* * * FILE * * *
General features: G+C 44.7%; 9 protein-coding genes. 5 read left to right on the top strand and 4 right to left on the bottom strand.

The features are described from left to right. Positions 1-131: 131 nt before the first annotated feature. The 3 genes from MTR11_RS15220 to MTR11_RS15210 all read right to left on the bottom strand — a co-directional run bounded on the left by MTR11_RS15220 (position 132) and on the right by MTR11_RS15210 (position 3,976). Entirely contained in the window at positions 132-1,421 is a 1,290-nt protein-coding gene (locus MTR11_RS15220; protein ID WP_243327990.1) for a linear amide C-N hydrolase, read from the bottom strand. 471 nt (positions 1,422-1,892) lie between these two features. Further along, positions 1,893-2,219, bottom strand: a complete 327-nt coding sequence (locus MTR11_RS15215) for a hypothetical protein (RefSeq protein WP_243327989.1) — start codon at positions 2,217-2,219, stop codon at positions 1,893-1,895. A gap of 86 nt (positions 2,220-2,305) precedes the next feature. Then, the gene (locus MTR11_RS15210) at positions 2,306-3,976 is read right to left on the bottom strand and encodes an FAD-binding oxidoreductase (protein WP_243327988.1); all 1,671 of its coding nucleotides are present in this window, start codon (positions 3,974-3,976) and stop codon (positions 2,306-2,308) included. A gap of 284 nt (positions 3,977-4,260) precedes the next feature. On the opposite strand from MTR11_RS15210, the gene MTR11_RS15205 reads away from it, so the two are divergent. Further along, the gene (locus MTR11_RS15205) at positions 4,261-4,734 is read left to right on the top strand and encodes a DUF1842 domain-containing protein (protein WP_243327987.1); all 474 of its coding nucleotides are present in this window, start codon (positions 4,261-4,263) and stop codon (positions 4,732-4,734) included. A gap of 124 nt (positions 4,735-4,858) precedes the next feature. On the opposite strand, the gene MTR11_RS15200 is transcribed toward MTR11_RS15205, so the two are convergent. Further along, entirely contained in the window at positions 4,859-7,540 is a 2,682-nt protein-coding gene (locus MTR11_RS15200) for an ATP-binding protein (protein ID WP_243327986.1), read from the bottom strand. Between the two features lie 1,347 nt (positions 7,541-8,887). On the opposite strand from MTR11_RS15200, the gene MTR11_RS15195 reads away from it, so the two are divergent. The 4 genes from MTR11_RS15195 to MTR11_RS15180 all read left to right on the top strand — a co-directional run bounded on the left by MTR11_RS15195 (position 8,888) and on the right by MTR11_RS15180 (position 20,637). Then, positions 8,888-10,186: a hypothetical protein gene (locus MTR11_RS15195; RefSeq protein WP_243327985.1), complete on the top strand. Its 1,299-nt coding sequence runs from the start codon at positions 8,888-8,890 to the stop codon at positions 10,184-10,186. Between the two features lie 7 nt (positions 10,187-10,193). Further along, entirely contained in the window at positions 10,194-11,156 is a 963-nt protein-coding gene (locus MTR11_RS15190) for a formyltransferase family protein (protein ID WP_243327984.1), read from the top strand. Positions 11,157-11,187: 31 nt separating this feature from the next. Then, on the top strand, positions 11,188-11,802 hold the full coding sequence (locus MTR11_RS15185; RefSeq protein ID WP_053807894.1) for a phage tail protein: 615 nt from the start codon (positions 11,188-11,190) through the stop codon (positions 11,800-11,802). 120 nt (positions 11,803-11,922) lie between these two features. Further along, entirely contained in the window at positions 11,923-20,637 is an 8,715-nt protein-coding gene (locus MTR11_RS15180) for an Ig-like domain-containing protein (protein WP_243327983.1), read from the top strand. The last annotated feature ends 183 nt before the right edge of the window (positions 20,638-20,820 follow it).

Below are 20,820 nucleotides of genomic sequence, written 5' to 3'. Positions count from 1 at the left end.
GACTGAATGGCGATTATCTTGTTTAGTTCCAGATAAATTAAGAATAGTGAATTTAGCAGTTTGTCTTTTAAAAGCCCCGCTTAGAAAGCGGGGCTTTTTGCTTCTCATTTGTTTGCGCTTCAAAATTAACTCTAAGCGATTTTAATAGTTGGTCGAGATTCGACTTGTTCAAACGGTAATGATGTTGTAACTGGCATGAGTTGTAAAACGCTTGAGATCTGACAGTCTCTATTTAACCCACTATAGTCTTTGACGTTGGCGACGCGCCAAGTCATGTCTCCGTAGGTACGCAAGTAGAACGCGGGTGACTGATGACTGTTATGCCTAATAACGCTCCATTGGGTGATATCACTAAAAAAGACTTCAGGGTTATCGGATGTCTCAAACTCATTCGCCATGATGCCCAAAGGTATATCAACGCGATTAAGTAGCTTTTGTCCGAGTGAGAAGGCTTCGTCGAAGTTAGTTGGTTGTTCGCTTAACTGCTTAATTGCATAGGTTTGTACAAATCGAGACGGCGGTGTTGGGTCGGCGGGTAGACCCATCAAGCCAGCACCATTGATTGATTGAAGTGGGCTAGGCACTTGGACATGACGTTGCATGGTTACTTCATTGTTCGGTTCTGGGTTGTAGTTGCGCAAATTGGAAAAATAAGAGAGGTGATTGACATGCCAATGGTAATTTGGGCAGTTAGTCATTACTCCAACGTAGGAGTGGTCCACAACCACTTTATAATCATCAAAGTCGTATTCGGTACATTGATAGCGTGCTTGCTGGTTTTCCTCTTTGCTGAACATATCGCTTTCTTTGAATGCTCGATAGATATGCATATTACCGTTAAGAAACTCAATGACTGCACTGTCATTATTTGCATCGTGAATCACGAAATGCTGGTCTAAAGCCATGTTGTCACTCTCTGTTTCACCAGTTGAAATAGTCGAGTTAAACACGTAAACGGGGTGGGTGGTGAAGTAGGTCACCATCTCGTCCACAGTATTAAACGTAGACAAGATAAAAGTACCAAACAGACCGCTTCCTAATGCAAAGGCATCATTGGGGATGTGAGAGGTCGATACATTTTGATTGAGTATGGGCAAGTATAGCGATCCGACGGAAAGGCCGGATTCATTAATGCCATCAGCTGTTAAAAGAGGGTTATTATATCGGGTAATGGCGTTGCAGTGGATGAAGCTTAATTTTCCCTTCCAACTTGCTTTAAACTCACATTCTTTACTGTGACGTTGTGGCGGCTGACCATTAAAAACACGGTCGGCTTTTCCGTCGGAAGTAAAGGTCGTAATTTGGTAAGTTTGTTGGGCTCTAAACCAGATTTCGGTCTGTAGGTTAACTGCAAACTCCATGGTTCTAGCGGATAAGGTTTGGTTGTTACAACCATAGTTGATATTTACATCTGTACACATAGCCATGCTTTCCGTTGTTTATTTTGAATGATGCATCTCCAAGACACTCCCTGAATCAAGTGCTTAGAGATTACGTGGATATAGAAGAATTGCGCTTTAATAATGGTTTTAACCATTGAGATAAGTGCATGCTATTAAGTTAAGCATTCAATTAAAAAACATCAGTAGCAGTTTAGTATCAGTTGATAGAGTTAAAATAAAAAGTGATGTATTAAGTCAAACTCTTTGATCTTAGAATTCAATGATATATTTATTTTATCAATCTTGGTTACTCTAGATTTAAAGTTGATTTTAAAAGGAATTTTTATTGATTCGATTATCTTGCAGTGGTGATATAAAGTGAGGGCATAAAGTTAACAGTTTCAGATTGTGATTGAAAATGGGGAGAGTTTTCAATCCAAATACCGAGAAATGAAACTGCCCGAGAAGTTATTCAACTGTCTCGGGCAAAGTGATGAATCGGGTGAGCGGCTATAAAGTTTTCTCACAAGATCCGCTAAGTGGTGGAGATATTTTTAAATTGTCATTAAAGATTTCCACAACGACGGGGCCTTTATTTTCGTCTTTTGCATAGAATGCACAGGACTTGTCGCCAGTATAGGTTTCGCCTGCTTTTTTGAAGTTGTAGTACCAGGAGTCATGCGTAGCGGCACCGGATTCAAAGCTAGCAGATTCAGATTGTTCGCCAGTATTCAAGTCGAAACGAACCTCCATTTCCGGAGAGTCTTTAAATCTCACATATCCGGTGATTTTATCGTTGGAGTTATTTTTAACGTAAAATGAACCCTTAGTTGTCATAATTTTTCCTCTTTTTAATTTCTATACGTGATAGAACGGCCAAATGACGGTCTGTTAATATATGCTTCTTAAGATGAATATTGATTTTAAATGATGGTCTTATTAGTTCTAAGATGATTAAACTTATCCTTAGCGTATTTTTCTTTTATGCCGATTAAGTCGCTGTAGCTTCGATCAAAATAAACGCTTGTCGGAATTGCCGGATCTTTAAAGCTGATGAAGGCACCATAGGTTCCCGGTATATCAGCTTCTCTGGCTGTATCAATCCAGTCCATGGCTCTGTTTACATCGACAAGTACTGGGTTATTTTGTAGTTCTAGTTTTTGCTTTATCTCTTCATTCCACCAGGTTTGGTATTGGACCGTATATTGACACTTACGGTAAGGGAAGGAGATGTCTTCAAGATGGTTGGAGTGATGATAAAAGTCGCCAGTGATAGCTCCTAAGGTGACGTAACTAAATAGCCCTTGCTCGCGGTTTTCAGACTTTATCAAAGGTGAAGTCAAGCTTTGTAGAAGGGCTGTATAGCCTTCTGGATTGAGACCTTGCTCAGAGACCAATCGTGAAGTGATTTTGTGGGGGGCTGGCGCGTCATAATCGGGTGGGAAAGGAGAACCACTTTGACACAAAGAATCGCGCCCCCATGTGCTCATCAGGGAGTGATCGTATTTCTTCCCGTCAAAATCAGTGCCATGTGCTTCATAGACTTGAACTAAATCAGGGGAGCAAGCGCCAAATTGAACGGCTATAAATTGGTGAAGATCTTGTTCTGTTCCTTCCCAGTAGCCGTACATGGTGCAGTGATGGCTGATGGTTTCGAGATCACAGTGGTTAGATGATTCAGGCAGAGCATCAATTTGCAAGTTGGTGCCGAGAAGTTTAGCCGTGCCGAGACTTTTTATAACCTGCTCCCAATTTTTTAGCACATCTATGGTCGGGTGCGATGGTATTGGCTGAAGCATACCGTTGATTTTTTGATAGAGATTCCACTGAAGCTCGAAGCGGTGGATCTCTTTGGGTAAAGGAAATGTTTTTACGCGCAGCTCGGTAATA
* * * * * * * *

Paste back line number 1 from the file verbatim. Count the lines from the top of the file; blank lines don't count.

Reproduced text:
General features: G+C 44.7%; 9 protein-coding genes. 5 read left to right on the top strand and 4 right to left on the bottom strand.